New 9/11 Coloring Book Features Terrorist Trading Cards

A year after the 10th anniversary of the 9/11 terrorist attacks, a coloring book company has published a new book for kids about terrorism. It's called "We Shall never Forget 9/11, Volume II: The True Faces of Evil-Terror" and, among the black-and-white outlines of memorials and military men, it features collectible trading cards with photos and information about terrorists around the world.

"This is not the type of book that you would give to a pre-Kindergarten child, to put in his backpack and send him off to school," Wayne Bell, the publisher of St. Louis-based Big Coloring Books Inc., told Yahoo! Shine in an interview. "This is a teaching and learning tool that's rated PG-13."

"A lot of people seem to think that there's a disconnect with the public in general when it comes to teaching children about terrorism and terrorist activity," Bells adds. "A lot of people want to be politically correct. It's just really difficult to deal with that subject sometimes."

The 40-page book features black-and-white drawings of the branches of the U.S. military and outlined images of Syrian President Bashar al-Assad and former Iraqi dictator Saddam Hussein, all ready and waiting be colored in. It also features photos of 9/11 crash sites, excerpts from a letter from Rep. Michele Bachman questioning the head of Homeland Security about the Muslim Brotherhood, and four full-color pull-out pages of glossy trading cards.

On the table of contents page kids are urged to "share the information in this book with your friends, neighbors, teachers, educators, religious leaders." They're also cautioned to get their parents' permission before taking the book to school "to share with friends."

It's the type of book that people have to judge by its content, not its cover, Bell explains.

"A lot of people simply love the book because it's not politically correct, and they're not teaching the history of terrorism in schools today," he says. "This book has nothing to do with the Muslim faith. It has nothing to do with Islam. It just so happens that a lot of the high-profile terrorists happen to be radical Islamic jihadists."

The trading card idea was inspired by the "Terrorist Attack" collectible cards issued by the Piedmont Candy Company in 1987, and by ones printed in Chicago and New York in 2002, Bell says.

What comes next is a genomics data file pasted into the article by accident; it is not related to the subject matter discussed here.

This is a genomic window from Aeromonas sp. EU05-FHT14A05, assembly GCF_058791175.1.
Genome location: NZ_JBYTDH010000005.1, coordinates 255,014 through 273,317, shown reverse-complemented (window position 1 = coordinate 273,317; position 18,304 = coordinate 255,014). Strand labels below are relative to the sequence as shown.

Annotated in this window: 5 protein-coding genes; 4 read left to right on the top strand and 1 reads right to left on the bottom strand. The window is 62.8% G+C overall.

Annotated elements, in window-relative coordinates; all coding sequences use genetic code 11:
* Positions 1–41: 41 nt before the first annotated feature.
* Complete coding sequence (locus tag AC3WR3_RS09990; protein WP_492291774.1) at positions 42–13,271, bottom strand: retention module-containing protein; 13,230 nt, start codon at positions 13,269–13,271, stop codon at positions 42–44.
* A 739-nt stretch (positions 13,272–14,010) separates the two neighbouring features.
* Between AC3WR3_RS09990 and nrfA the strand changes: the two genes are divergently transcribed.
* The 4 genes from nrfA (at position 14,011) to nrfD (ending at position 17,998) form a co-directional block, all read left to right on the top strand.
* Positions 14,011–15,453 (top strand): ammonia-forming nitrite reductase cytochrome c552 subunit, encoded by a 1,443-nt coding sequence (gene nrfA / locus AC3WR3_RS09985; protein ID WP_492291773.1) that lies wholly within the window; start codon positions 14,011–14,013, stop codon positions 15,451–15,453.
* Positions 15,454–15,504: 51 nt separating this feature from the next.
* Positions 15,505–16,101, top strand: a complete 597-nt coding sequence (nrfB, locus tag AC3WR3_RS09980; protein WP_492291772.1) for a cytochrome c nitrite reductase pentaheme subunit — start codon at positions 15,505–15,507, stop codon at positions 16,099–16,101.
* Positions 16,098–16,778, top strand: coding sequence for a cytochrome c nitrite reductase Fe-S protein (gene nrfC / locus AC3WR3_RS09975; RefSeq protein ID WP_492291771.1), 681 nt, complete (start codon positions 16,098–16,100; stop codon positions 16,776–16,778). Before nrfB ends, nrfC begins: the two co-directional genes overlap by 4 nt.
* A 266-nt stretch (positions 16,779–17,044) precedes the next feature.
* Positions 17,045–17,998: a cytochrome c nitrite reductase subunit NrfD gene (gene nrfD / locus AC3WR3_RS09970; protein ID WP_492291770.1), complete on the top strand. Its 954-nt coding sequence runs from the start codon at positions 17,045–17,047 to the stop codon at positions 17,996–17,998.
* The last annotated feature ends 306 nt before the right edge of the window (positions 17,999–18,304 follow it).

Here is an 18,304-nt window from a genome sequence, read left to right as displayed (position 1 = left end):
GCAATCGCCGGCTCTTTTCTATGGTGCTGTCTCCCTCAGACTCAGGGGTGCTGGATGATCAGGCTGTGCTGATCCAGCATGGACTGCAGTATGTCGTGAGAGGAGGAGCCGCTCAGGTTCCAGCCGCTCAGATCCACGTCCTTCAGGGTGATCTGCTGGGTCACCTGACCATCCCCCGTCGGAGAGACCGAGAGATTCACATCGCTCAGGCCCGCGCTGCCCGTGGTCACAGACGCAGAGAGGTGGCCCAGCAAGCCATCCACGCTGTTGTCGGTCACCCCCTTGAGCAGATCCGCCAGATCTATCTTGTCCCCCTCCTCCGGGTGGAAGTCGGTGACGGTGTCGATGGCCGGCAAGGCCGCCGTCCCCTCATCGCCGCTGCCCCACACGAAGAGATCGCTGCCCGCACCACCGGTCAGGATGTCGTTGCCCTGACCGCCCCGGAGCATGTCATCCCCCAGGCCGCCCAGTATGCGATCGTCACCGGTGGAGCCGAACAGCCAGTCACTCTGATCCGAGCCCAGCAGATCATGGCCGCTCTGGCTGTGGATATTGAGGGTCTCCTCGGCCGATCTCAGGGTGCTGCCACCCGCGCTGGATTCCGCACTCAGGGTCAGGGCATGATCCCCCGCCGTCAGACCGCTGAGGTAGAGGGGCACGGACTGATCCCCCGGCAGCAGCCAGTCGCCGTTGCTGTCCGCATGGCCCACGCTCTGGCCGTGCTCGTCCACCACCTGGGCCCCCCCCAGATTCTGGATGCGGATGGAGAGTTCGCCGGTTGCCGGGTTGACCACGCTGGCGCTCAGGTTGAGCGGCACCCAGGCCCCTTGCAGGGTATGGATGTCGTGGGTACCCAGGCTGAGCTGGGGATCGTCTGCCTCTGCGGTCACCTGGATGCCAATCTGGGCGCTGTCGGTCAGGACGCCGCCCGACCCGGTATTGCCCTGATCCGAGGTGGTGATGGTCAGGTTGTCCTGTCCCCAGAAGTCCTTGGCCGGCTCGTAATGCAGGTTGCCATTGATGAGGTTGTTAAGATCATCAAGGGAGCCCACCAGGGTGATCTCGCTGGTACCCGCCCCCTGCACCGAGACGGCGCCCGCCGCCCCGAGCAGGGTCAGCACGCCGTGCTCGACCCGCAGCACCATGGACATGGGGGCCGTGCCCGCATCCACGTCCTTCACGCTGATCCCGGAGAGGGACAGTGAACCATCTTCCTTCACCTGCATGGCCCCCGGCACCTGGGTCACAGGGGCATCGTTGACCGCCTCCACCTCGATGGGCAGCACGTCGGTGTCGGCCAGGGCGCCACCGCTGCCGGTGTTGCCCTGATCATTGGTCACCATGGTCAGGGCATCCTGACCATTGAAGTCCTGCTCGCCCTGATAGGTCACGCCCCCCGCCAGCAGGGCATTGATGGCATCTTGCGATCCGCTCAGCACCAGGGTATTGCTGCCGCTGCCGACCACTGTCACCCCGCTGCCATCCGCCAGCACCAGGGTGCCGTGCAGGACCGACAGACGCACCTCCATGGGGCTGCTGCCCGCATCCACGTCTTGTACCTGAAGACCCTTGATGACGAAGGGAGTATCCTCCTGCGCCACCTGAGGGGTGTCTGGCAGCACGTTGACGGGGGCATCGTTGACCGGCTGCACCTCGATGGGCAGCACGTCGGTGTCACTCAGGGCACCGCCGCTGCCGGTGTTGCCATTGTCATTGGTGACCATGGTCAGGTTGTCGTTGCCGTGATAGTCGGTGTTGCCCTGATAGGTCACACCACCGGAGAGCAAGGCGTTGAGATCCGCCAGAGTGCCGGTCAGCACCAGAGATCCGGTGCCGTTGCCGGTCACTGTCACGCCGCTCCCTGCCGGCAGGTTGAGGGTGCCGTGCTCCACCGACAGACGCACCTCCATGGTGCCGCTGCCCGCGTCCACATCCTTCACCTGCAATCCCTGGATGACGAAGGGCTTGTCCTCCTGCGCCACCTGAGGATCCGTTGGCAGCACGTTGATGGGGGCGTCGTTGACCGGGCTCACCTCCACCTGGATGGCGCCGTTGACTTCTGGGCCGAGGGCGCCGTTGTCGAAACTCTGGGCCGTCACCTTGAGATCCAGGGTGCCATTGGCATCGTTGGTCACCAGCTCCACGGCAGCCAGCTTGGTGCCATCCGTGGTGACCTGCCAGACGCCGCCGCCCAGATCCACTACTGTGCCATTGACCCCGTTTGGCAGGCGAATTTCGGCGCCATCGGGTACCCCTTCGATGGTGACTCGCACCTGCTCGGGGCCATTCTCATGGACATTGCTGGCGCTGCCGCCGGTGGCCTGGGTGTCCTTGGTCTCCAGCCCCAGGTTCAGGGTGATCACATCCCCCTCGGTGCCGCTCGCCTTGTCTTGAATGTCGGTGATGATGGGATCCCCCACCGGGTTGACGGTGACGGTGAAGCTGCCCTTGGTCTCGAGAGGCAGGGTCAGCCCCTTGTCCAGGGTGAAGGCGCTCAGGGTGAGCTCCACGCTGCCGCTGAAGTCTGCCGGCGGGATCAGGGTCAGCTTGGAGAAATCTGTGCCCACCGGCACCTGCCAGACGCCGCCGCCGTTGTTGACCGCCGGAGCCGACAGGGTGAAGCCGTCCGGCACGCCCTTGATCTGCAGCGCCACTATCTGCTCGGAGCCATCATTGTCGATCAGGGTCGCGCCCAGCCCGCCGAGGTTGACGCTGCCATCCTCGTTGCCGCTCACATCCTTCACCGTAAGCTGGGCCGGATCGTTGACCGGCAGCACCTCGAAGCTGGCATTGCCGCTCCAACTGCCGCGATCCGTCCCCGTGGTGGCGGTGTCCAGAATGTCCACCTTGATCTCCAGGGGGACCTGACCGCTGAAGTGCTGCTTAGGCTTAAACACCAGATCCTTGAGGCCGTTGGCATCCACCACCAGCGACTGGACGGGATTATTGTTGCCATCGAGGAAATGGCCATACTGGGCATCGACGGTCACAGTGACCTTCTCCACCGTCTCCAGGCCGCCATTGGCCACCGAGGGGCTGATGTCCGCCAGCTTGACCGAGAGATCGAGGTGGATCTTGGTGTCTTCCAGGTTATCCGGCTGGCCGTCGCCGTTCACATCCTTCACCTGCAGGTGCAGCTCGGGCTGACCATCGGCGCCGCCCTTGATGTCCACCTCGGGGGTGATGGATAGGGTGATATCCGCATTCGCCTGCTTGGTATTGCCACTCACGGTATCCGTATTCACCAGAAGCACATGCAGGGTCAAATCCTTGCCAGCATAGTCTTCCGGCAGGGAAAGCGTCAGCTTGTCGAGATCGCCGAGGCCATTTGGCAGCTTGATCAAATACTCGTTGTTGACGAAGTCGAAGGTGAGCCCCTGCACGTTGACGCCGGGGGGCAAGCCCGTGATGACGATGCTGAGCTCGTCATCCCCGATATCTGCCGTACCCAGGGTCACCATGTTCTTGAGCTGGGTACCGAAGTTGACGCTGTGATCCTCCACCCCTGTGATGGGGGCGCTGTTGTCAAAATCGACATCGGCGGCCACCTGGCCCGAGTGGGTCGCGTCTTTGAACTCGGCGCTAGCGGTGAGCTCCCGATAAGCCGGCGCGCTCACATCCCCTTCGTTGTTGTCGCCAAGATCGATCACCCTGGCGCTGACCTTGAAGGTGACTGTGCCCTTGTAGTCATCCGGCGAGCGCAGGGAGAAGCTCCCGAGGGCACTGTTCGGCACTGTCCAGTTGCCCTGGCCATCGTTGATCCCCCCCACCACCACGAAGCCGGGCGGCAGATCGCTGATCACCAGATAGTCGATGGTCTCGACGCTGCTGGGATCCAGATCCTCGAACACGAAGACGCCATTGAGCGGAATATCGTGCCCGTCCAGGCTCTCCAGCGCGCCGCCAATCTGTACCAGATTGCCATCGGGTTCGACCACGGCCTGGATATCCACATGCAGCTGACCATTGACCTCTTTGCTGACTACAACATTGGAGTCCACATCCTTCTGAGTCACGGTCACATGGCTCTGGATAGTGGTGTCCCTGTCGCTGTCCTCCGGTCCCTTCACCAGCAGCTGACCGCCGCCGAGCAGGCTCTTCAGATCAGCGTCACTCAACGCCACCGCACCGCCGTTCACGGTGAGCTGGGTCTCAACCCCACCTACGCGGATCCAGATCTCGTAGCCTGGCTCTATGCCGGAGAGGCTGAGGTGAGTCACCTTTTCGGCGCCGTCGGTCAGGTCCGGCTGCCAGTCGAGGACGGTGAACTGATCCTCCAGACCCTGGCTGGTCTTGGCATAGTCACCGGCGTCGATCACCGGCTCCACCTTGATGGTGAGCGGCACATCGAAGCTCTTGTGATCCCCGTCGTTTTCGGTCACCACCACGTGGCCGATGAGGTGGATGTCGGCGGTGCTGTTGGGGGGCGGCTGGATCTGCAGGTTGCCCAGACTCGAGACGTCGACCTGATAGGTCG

"Why trading cards? It's kind of interesting," he says. "It's kind of like when the U.S. government made USA playing cards with terrorists on the playing cards, from the Ace of Spades down to the Deuce of Hearts. It's just another feature in the book that's pretty unique in that it explains terrorists and terrorism."

"It's unique in the fact that we try to name them and shame them, the actual faces of evil," he adds.

The 36 cards feature the 9/11 terrorists, but also include WikiLeaks founder Julian Assange, Beltway snipers John Allen Muhammad and Lee Boyd Malvo, Oklahoma City bomber Timothy McVeigh, and Unibomber Theodore Kaczynski, among others. On the backs are printed detailed information about each.

"We're giving people at eating and learning tool," Bell says. "It's an unpleasant subject, make no mistake about it. A lot of people don't want to talk about it. They want to forget it. But we make it because a lot of people want to read about it and buy it."

"We represent our readers in the product," Bell says of Big Coloring Books Inc., which he founded in 1981. He says that his company owns more than 600 coloring book-related domain names, and isn't politically motivated. There are more than 100 different offerings on his in his online bookstore, including coloring books on non-political topics like butterflies and dinosaurs and activity books for several different religions, including Islam. The political books include coloring books about the Tea Party and The U.S. Constitution as well as ones celebrating the inauguration of President Barack Obama and the history of the 4th of July. His books are also available at and Barnes & Noble.

"We don't take a position on the books we publish. It would be very difficult for us to do that," Bells says. "We publish books based on readership, just like many publishers around the world."

"Our company is not on a soap box for anything, period. Zero," he adds. "We publish books that readers buy."